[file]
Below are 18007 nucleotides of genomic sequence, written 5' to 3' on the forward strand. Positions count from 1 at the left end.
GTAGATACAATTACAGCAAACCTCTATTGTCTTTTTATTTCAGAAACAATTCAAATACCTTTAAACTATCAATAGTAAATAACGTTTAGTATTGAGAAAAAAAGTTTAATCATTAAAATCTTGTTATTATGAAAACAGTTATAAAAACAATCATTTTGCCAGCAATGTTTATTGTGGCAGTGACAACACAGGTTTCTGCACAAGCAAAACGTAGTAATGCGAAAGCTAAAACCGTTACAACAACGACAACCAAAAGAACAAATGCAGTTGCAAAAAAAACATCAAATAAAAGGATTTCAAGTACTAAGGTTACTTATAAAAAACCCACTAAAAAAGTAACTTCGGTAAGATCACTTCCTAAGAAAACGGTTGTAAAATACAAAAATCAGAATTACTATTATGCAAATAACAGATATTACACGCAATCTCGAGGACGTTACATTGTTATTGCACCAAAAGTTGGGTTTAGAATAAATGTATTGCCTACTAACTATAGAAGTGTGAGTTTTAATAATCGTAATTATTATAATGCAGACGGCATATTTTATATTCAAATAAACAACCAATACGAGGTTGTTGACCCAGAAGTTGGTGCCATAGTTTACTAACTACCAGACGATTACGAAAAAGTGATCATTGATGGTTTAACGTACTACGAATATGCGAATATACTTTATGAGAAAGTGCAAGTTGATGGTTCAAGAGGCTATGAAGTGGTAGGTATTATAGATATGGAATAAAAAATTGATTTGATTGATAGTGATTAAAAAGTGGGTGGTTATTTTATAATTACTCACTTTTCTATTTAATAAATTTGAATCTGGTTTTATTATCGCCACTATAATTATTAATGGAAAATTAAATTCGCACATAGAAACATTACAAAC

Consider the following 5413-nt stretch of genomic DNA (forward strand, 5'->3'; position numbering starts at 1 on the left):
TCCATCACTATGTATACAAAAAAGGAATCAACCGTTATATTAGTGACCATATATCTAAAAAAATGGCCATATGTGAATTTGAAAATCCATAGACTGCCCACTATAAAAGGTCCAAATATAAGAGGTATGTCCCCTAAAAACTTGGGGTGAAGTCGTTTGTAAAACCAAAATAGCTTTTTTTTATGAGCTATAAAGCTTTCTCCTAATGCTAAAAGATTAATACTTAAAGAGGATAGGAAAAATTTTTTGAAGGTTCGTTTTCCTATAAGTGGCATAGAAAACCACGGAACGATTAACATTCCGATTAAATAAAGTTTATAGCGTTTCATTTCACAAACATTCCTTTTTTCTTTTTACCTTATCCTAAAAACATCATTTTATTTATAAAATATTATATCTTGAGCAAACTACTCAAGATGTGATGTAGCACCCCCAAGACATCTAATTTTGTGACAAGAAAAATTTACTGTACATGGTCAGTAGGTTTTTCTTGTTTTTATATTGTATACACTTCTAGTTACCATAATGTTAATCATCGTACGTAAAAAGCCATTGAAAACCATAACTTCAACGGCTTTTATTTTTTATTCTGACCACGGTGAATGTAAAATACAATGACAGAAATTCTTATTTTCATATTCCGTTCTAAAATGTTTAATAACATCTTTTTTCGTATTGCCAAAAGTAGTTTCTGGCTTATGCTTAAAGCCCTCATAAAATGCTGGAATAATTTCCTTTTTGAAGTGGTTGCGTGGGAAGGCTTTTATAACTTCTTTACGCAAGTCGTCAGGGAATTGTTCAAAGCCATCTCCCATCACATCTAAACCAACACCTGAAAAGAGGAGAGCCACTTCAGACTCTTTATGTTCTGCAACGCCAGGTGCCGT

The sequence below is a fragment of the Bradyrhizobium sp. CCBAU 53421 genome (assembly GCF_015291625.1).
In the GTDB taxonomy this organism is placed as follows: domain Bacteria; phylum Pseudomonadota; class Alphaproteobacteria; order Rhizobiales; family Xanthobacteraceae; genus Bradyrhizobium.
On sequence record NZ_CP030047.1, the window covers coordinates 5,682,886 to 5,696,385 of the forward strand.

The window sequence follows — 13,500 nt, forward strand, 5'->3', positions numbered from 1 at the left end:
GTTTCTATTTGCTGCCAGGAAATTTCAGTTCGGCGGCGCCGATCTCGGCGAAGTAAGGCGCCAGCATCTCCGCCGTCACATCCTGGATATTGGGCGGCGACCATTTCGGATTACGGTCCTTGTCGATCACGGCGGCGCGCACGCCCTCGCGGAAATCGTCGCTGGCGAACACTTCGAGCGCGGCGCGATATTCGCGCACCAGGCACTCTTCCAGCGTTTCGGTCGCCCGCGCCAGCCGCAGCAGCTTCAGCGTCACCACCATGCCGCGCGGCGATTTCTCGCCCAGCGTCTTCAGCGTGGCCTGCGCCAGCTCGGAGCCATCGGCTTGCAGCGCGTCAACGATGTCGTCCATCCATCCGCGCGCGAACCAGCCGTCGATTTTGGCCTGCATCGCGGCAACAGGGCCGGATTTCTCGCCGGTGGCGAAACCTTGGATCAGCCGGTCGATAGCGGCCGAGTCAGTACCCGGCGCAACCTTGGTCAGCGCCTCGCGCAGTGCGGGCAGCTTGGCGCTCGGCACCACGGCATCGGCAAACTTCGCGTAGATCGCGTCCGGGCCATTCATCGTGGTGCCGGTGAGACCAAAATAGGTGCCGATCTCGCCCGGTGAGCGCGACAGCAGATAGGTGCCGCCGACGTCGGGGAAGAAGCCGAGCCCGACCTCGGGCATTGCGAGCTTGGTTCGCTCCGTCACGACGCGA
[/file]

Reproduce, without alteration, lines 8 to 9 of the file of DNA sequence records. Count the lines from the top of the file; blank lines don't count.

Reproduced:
The window sequence follows — 13,500 nt, forward strand, 5'->3', positions numbered from 1 at the left end:
GTTTCTATTTGCTGCCAGGAAATTTCAGTTCGGCGGCGCCGATCTCGGCGAAGTAAGGCGCCAGCATCTCCGCCGTCACATCCTGGATATTGGGCGGCGACCATTTCGGATTACGGTCCTTGTCGATCACGGCGGCGCGCACGCCCTCGCGGAAATCGTCGCTGGCGAACACTTCGAGCGCGGCGCGATATTCGCGCACCAGGCACTCTTCCAGCGTTTCGGTCGCCCGCGCCAGCCGCAGCAGCTTCAGCGTCACCACCATGCCGCGCGGCGATTTCTCGCCCAGCGTCTTCAGCGTGGCCTGCGCCAGCTCGGAGCCATCGGCTTGCAGCGCGTCAACGATGTCGTCCATCCATCCGCGCGCGAACCAGCCGTCGATTTTGGCCTGCATCGCGGCAACAGGGCCGGATTTCTCGCCGGTGGCGAAACCTTGGATCAGCCGGTCGATAGCGGCCGAGTCAGTACCCGGCGCAACCTTGGTCAGCGCCTCGCGCAGTGCGGGCAGCTTGGCGCTCGGCACCACGGCATCGGCAAACTTCGCGTAGATCGCGTCCGGGCCATTCATCGTGGTGCCGGTGAGACCAAAATAGGTGCCGATCTCGCCCGGTGAGCGCGACAGCAGATAGGTGCCGCCGACGTCGGGGAAGAAGCCGAGCCCGACCTCGGGCATTGCGAGCTTGGTTCGCTCCGTCACGACGCGA